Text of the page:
Space Force chief, Pentagon tech leaders, and the Armed Services chairman led calls to reconsider the controversial license for Ligado.
It's rare to watch lawmakers from both parties and Defense Department leaders come together, especially during a global pandemic. But that happened on Wednesday when the Senate Armed Services Committee convened to denounce an FCC decision they said endangers the GPS, and national security. The event wasn’t so much a hearing as a communal wailing and gnashing of teeth in the style of a Greek chorus.
The FCC on April 16 had granted communications company Ligado Networks a license to use a portion of the electromagnetic spectrum reserved for the Global Positioning System, or GPS. If allowed to happen, that decision would gravely imperril national security and the U.S. economy, help China and Russia sell competing geo-spatial services, and cost the Pentagon billions to fix equipment it already owns, witnesses and lawmakers told one another.
The problem, as the Pentagon’s Mike Griffin, undersecretary of defense for research and engineering, argued, is that the constellation of satellites that make up the Global Positioning System was designed “under the assumption that GPS… would be placed in a very quiet band of the radio spectrum. That ground-based transmitter would not be allowed in that spectrum because they drown out the very weak signals that come from satellites.”
Just how weak is that signal? One millionth of a billionth of one watt.
“At this point, with the FCCs decision, the goal posts have been moved. Now, receivers meant to detect the extremely weak signals from satellites have to cope with very loud signals in the band next door.”
Griffin described it as being like “trying to hear the sound of leaves rustling through the noise of a hundred jets taking off all at once.”
Chief of Space Operations Gen. John Raymond, top commander of the new U.S. Space Force, said the spectrum area reserved for GPS is the equivalent of the “quiet car” on an Amtrak and is “not for emitters operating on the ground approximately a billion times more powerful than the GPS signal.”
Sen. James Inhofe, R-Okla., the committee chairman, called the FCC’s decision “hasty.” He said that “a few powerful people” had waited until the “world was distracted” by the COVID-19 pandemic to push forward with the license grant, which was opposed by every federal agency that weighed in on it. He called it “the most controversial licensing bill in the history of the FCC.” President Donald Trump was unaware of what was going on, Inhofe said. “I’ve had conversations with him; I assure you that’s the case.”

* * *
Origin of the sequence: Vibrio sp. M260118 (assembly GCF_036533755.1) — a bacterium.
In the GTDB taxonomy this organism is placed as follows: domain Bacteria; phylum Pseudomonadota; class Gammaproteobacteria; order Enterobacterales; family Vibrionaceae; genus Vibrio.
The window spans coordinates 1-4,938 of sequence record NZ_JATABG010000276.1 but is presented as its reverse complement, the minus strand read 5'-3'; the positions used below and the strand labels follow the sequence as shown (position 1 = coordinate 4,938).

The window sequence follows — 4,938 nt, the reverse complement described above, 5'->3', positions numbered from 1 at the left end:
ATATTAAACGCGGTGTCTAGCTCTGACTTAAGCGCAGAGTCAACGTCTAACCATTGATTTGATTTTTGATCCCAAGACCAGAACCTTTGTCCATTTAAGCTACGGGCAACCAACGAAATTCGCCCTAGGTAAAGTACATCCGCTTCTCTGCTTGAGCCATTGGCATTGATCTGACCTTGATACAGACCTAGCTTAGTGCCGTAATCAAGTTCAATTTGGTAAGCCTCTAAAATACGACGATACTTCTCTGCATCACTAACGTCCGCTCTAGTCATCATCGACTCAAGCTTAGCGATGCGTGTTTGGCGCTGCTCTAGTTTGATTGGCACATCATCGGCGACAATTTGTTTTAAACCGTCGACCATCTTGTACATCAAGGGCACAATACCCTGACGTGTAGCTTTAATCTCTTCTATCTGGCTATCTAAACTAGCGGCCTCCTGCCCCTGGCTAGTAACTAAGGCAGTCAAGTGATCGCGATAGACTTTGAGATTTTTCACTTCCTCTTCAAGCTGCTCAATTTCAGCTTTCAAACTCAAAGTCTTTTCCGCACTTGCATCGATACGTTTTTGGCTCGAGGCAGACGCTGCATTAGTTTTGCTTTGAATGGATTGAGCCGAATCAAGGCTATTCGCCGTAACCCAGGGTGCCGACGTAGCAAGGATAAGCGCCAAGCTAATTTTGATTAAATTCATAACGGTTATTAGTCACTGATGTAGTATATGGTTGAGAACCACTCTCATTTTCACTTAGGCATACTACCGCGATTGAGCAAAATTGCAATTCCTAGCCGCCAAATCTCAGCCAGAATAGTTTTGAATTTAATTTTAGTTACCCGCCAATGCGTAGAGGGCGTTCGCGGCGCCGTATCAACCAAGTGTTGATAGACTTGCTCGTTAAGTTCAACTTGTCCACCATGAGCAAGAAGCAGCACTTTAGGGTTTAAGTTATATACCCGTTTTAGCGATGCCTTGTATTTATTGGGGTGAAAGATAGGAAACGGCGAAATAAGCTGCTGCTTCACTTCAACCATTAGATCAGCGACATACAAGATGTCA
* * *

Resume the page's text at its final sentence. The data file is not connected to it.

Ligado asserts that portion of the spectrum carved out for the military is wide enough to allow transmitters on the ground and that most of what is reserved by the Defense Department is buffer. They also say that they will pay the Defense Department to fix interruptions in service as a result of their network and that granting the license is essential to keep the U.S. competitive against China in 5G broadband.
Pentagon CIO Dana Deasy also took issue with Ligado’s assertion that giving it access to that portion of the spectrum was necessary to make the United States a more competitive player in the 5G race against China. He characterized Ligado as a tiny player in the telecommunications market and the risks would “far outweigh the benefits.” He pointed to the Pentagon’s own efforts to experiment with spectrum sharing as the way forward on the issue.
The GPS signal provides the world with a key timing function for things like stock market exchanges and ATM transactions, in addition to navigation. The witnesses said it would probably hurt U.S. tech and economic competitiveness since it could drive users to GPS alternatives, like the Russian GLONASS system.
Ligado had proposed that it would help the Pentagon pay for the cost to upgrade its GPS chips in weapons and vehicles to handle the interference. But the witnesses said that there are too many chips to swap out, a job that wouldn’t be complete until 2030, and that the Defense Department would wind up bearing the brunt of the costs.
“In 1992, an FCC spectrum repurposing decision eliminated the B-2 radar band for DOD. Moving that radar to a new band took 30 years and $3 billion due to depot cycle scheduling and operational demands,” Ranking member Jack Reed, D-RI, said.
Neither the Defense Department nor lawmakers want to repeat that mistake.